Of course, breastfeeding can, in some situations, be used to foster an over-dependent relationship. But so can food or toilet training. The problem is not the breastfeeding. This is another issue.
Possibly the most important aspect of breastfeeding a toddler is not the nutritional or immunologic benefits, important as they are. I believe the most important aspect of breastfeeding a toddler is the special relationship between child and his mother.
Breastfeeding is a life-affirming act of love that repeats itself every time the child goes to the breast. This continues when the baby becomes a toddler. Anyone without prejudices, who has ever observed an older baby or toddler breastfeeding can testify that there is something special, something far beyond food, going on.
A toddler will sometimes spontaneously, for no obvious reason, break into laughter while he is breastfeeding. His delight in the breast goes far beyond a source of food. And if the mother allows herself, breastfeeding becomes a source of delight for her as well, far beyond the pleasure of providing food. Of course, it's not always great, but what is? And when it is, it makes it all so worthwhile.
And if the child does become ill or gets hurt (and they do as they meet other children and become more daring), what easier way to comfort the child than breastfeeding? I remember nights in the emergency department when mothers would walk their ill, non-breastfeeding babies or toddlers up and down the halls trying, often unsuccessfully, to console them, while the breastfeeding mothers were sitting quietly with their comforted, if not necessarily happy, babies at the breast. The mother comforts the sick child with breastfeeding and the child comforts the mother by breastfeeding.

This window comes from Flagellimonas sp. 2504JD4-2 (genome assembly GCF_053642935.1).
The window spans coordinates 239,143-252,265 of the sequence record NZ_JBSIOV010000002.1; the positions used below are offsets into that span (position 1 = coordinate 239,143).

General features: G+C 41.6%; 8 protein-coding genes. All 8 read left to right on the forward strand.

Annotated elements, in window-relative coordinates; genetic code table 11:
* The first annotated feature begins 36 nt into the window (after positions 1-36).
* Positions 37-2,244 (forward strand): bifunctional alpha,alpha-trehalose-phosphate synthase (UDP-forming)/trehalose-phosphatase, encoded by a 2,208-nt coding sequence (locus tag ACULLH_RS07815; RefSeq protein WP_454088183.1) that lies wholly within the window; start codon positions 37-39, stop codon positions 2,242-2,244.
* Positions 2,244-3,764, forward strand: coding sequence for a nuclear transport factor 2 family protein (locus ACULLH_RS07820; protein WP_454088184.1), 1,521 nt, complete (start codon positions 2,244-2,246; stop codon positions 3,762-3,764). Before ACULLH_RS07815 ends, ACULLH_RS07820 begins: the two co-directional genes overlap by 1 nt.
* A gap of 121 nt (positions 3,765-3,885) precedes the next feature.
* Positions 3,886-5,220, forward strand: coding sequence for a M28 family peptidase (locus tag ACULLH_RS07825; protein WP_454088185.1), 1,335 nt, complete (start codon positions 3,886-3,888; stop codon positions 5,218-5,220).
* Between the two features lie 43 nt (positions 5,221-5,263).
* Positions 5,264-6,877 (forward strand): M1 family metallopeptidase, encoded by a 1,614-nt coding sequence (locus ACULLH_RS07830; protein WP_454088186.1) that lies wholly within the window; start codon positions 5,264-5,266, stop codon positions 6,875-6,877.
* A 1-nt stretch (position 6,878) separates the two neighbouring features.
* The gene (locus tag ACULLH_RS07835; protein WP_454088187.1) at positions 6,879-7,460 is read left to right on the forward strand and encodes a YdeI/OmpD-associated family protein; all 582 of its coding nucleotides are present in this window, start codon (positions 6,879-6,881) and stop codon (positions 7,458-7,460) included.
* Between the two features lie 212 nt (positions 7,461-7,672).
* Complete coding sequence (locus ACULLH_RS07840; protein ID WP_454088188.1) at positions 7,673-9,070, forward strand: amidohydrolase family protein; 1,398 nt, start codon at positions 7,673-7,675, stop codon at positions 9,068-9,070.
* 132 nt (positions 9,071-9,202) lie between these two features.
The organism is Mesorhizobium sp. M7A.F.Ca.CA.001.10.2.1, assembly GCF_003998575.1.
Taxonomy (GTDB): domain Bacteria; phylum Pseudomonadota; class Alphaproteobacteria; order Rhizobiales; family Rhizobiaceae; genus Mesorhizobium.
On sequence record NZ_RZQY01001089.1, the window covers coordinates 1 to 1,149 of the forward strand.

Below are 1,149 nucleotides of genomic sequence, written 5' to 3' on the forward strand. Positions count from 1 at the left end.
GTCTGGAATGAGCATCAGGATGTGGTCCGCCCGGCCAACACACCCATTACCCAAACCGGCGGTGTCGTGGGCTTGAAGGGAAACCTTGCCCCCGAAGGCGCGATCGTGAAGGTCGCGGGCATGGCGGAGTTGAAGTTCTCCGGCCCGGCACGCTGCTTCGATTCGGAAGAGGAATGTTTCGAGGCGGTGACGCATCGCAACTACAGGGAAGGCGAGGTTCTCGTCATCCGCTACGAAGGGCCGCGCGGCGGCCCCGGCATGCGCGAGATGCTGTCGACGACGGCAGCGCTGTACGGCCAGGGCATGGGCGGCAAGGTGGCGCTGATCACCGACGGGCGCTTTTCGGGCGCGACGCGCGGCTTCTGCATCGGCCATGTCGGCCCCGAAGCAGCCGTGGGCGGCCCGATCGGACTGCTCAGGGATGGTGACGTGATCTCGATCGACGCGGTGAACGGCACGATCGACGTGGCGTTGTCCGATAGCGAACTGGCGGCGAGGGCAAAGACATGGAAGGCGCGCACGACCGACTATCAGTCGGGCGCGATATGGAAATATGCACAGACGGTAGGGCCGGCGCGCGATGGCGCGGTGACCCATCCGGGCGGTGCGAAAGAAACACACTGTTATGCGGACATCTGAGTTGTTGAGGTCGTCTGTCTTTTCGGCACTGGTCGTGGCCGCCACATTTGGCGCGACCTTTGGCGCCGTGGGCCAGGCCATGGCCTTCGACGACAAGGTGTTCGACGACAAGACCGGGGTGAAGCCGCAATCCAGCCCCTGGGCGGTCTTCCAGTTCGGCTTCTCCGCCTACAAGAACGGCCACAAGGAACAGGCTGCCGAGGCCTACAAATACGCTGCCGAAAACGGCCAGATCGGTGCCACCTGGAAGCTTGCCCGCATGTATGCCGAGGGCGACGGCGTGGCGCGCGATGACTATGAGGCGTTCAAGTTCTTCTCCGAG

Questions? Get Dr. Jack Newman's book The Ultimate Breastfeeding Book of Answers.
Jack Newman graduated from the University of Toronto medical school as a pediatrician in 1970. He started the first hospital-based breastfeeding clinic in Canada in 1984 at Toronto's Hospital for Sick Children. He has been a consultant with UNICEF for the Baby Friendly Hospital Initiative in Africa, and has published articles on the subject of breastfeeding in Scientific American and several medical journals. Dr. Newman has practiced as a physician in Canada, New Zealand, and South Africa.
Breastfeeding a Toddler, 2009©
Written and revised (under other names) by Jack Newman, MD, FRCPC, 1995-2005©
Revised by Jack Newman MD, FRCPC, IBCLC and Edith Kernerman IBCLC, 2008, 2009©